Mind you, with tools like those, you can be tracked down and you may face criminal charges. A college student was recently jailed for 30-months for attacking the Web sites of conservative pundits with DDoS tools.

Even with this threat hanging over their heads, though, I don't see them stopping. We're in for some bad times ahead on the Web my friends. DDoS attacks are only to become more and more common.

Topics: Networking, Security, Servers

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25 comments
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  • RE: DDoS: How to take WikiLeaks, MasterCard or any other Web-site Down

    This attack worries me , because I am a writer that uses paypal to accept donations. How do I know that my information is not compromised from these attacks. I know that WikiLeaks uses this as revenge, but I want no part of it.
    genxanime
    • As a 'writer' you should be more cautious with words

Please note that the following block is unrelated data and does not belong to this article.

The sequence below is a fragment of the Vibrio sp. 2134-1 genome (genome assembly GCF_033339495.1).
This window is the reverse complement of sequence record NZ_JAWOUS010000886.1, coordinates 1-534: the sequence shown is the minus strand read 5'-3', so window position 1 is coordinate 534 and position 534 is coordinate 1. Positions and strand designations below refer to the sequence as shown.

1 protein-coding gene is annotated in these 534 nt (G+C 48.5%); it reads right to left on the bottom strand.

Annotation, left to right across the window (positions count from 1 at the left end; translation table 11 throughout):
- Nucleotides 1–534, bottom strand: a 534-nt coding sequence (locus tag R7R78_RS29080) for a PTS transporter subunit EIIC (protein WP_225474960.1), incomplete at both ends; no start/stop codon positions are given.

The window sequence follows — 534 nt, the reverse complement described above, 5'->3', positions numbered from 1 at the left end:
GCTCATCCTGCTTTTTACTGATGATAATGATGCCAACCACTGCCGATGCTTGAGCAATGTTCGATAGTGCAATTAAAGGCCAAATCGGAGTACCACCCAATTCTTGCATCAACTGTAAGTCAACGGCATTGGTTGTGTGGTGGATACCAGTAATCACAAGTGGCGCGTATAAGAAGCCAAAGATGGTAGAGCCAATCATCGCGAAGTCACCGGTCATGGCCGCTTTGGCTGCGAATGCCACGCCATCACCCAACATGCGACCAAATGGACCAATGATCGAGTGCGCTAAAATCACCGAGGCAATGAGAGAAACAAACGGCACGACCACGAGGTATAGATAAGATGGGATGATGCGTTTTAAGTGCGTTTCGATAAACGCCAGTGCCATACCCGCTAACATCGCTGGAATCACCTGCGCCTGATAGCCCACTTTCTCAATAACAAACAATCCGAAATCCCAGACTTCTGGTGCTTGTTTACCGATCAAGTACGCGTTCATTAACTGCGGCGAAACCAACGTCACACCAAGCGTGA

@genxanime ... You don't 'know' anything of the kind. WikiLeaks publishes leaked information. The DDoS irritations (that's all they amount to) are conducted by a group called "Anonymous" which claims to have "not much" connection with WikiLeaks.

      I've seen headlines today asserting that Facebook banned WikiLeaks. I'm looking at their Facebook page right now, not taken down.

      What appears to be the case is that some person or persons is trying to make WikiLeaks radioactive in the press by slander and innuendo, and one would think a writer would pay more attention to specifics.
      HollywoodDog
      • Sure, HollywoodDog, someone is trying to

        [i]make WikiLeaks radioactive in the press by slander and innuendo[/i], it's not like wikileaks would ever have something like this planned out ahead of time.

        My guess is that it's the US government that's behind these DDoS assaults as a way to make wikileaks look "radioactive"....
        John Zern